My only wish is that they would open late at night.

Verdict: Recommended for a quick snack. Best tacos in town, and a solid quick and
inexpensive snack for the middle of the day.

Paid: $6.00

For more information, including address, visit:
Puerto Vallarta Amigos on Urbanspoon

Wednesday, July 28, 2010

Marina Restaurant

No. 63

<2010-07-28 Wed>

A magnificent view that transforms lunch into a positive tourist experience.

As I parked at the Marina, I was surprised by the number of people looking in the same direction. A quick glance was enough to discover the reason: there was a whale watching boat, and where there are fully loaded, standing whale watching boats, there are usually whales.

I waited for few minutes, and from the distance I think I recognized the spray pattern and the movement of the water associated with the mammals. That I didn't see a dorsal fin didn't matter, as I had gained bragging rights "I saw whales at lunch time". I noticed a glimpse of two persons having their lunch inside their cars, parked right next to the ocean.

I arrived at the Marina looking like I didn't belong there: old jeans, a t-shirt, unshaven face. Fortunately this is Victoria, and there is no dress code at lunch time for any of its restaurants (at least I haven't found one). I was offered a lovely little table, with me facing the Ocean.

The view is magnificent. It made me realize how lucky we are to live in such a beautiful place. Yes, I bitch about the boring, small Victoria, but never about its ocean and its views. As I sat there I was thinking that, if I was a tourist, I'll be very happy to come to this restaurant just for the view.

And here I was, escaping from work to feel like a tourist for 1.5 hrs. I was sitting in a nice restaurant, in a very comfortable chair, next to a table with a lovely white cloth and cutlery, and there was a magnificent view in front of me. And this was my lunch break. I felt thankful.

The Marina prides itself as a seafood restaurant. It usually offers daily specials. I selected the pan-seared rock fish with jasmin rice. As I waited for my fish, a basket of bread arrived unexpectedly. It was beautiful. It looked like an Alessi designed one, with a thick white cloth wrapping the bread and the aerated butter. The bread was absolutely delicious. It was fresh and slightly sweet.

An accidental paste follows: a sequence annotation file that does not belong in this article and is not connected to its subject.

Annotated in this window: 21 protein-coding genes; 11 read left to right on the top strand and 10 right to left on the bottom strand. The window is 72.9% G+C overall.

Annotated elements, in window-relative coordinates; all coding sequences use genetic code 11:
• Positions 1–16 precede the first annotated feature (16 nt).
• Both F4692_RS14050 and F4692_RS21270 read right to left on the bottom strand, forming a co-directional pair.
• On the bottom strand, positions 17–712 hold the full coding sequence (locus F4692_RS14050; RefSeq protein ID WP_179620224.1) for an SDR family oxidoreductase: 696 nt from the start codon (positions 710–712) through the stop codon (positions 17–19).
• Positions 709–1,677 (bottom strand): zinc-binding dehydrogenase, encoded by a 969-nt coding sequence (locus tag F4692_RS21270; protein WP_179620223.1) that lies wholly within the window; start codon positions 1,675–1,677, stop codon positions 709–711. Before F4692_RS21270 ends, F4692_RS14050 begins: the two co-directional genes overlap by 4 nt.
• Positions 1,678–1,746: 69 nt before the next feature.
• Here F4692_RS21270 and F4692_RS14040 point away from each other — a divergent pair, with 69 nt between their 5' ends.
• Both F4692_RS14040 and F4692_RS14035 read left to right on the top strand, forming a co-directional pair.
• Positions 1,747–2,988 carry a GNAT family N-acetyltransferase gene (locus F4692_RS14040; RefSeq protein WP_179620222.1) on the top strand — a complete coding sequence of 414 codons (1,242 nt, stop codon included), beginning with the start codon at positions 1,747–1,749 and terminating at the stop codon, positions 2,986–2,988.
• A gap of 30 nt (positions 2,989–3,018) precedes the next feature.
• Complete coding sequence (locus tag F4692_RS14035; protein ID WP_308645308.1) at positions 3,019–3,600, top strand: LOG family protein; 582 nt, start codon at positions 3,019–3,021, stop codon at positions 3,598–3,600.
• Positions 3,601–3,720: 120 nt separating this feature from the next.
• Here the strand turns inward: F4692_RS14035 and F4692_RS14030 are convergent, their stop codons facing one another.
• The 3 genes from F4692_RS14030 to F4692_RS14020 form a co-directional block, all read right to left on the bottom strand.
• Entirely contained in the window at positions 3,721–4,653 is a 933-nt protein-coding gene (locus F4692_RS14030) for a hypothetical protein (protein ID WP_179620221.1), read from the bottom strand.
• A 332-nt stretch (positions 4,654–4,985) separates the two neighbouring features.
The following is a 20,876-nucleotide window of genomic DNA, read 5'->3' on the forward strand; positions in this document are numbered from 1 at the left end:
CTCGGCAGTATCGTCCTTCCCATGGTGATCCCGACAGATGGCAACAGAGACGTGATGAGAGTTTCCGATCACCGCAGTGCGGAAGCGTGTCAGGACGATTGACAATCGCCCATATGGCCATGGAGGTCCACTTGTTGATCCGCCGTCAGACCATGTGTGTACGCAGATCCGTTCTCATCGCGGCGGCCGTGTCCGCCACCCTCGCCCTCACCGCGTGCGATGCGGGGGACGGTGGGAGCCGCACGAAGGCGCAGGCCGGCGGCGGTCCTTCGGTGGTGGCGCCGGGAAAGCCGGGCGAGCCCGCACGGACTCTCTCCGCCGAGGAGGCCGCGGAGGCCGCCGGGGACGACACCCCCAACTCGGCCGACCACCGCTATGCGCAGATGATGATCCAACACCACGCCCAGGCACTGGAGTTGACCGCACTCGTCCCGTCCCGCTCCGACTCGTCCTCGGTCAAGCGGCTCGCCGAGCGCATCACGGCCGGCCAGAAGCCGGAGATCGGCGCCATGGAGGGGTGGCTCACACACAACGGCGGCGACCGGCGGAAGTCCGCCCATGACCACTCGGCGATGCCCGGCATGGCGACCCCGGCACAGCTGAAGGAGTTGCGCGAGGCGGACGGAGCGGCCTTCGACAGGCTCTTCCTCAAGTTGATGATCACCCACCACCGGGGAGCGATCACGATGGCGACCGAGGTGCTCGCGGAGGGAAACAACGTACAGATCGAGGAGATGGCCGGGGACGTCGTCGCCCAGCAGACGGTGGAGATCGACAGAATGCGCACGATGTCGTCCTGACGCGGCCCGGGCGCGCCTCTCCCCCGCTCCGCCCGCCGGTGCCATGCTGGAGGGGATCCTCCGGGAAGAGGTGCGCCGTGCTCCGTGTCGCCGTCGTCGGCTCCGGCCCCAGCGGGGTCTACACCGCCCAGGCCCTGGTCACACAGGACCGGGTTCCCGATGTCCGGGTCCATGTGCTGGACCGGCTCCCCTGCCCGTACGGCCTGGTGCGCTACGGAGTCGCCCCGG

My fish arrived, its presentation was good, but feel it could have been better. The real downer was that the rockfish lacked salt, and was slightly overcooked. Also, I am no fan of rice with seared fish. I don't find the combination interesting. The vegetables, on the other hand, were very well cooked. I am starting to relate beets with the Marina, as it is one of few places where I always have them served. Overall, while the plate was not bad, it was nothing memorable either. It felt outdated. But it didn't matter; it was not going to spoil my afternoon.

The service was impeccable.

I finished my dish, worked for another 30 minutes and felt lucky that my lunch had being transformed into a memorable day: a lovely day, orcas, a beautiful view from a comfortable and pristine table, all combined to make my lunch much more than its food.

Verdict: The food is not up to the best view from a restaurant in Victoria/Oak Bay, but will not disappoint.

Paid: 17.92 + tip

For more information, including address, visit:
Marina Restaurant on Urbanspoon

Tuesday, July 27, 2010

Chef Suzi in the Square

No. 62

<2010-07-27 Tue>

This is a "wall-menu" restaurant, and, as it is usual for new customers, the first minutes are spent decoding it. The menu is full of options, primarily burgers, sandwiches and wraps. Everything from beef to vegetarian options.

I was greeted by Suzi at the counter (who was helping momentarily at the front), who took my order. It was hard to decide, and finally selected the scallops burger, which was tucked in a little menu under the main one (I suspect this menu changes more frequently, but I don't really know). I felt that this burger was different and unique to the place. She interjected that it was an excellent choice, to which I replied that if she said so, it had to be. She was proud to say that the scallops were from Eastern Canada, from where she is from.

Delicious burger. The scallops were cooked to perfection, and very flavourful. I was expecting them to be pan-seared, but they appeared to be deep fried, with a coating of bread crumbs. They kept falling off the burger (due to their shape and generous amount). The bun was fresh, but not particularly interesting. Overall, a burger that I'll be happy to come back to have again.

A minor complain: I believe that a dish is the sum of all its parts. When I ordered I was surprised I wasn't ask about the side, and there was no information about it on the menu. I was surprised when my burger arrived with a side of tortilla chips. They didn't work at all with the rest of the dish. There was no dip whatsoever and the first chip I ate hurt my palate (this is, of course, my fault, but it affects my dining experience).